represents his best work since his terrific debut feature,
the funky, surreal 1984 REPO MAN. Released in the
US in 1994, HIGHWAY PATROLMAN, in Spanish with English
subtitles, opens just the way one would expect of Cox --
with a darkly satirical take on the subject, an idealistic
young Mexican's training at the National Highway Patrol
Academy in Mexico City.
"But the British-born
Cox and his producer-screenwriter, Lorenzo O'Brien, a Peruvian
raised in Mexico, gradually get more serious once their
wiry, wistful hero (Roberto Sosa) takes up his first assignment
in a remote town in Durango.
"It would seem that
working in a foreign language has given Cox the necessary
freedom and detachment not to worry about being hip and
to take the plunge into classic screen storytelling, backed
by O'Brien's superbly structured script. While it
rightly skewers American hypocrisy and complicity in Mexican
drug trafficking, HIGHWAY PATROLMAN abounds in the
virtues of traditional filmmaking. Indeed, there
is an epic quality, moral as well as visual, to the hero's
odyssey that recalls the westerns of John Ford and such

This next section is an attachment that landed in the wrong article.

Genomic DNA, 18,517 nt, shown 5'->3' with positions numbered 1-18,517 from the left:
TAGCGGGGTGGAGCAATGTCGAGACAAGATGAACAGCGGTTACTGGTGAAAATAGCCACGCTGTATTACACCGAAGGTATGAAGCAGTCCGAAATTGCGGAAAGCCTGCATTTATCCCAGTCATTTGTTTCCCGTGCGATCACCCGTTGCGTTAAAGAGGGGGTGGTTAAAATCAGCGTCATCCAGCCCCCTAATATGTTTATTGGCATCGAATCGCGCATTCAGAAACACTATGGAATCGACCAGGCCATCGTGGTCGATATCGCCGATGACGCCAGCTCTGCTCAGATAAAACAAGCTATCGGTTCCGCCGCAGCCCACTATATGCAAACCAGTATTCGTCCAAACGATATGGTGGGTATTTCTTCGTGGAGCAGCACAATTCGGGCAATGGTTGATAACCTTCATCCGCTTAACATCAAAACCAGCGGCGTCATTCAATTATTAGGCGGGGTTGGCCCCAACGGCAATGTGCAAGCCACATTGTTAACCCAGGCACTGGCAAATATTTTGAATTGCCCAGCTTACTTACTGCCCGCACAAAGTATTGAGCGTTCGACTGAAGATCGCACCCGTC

John Huston films as TREASURE OF THE SIERRA MADRE...
"In its way, HIGHWAY
PATROLMAN is a coming-of-age film, both for its hero and
for Cox himself. It's also a beautiful, gritty film,
shot by Miguel Garzon and scored evocatively by Zander
Schloss, steeped in the atmosphere of vast, desert-like
vistas slashed by highways sizzling in the heat."
Thomas, LOS ANGELES TIMES
"The hero is a young
idealist fresh out of the police academy in Mexico City,
ordered to a post in a mountainous, fir-treed outback where
corruption reigns supreme. No one can tread these
grounds untouched, not even him. The performances
throughout are intelligent, understated. There's
a nervy moment of stylish flourish when Cox's floating
steadicam [sic -- read CAMERA] accompanies our hero, bloodied
and limping, down a stretch of highway, midway though his
life's defining gun battle -- but for the most part Cox's
calm, feline gaze never judges or reproaches, never telegraphs
to us what we're supposed to feel about what we're looking
at. HIGHWAY PATROLMAN is an astonishing, mature piece
of work. It's like a Bresson film with a rock & roll
Feeney, L.A. WEEKLY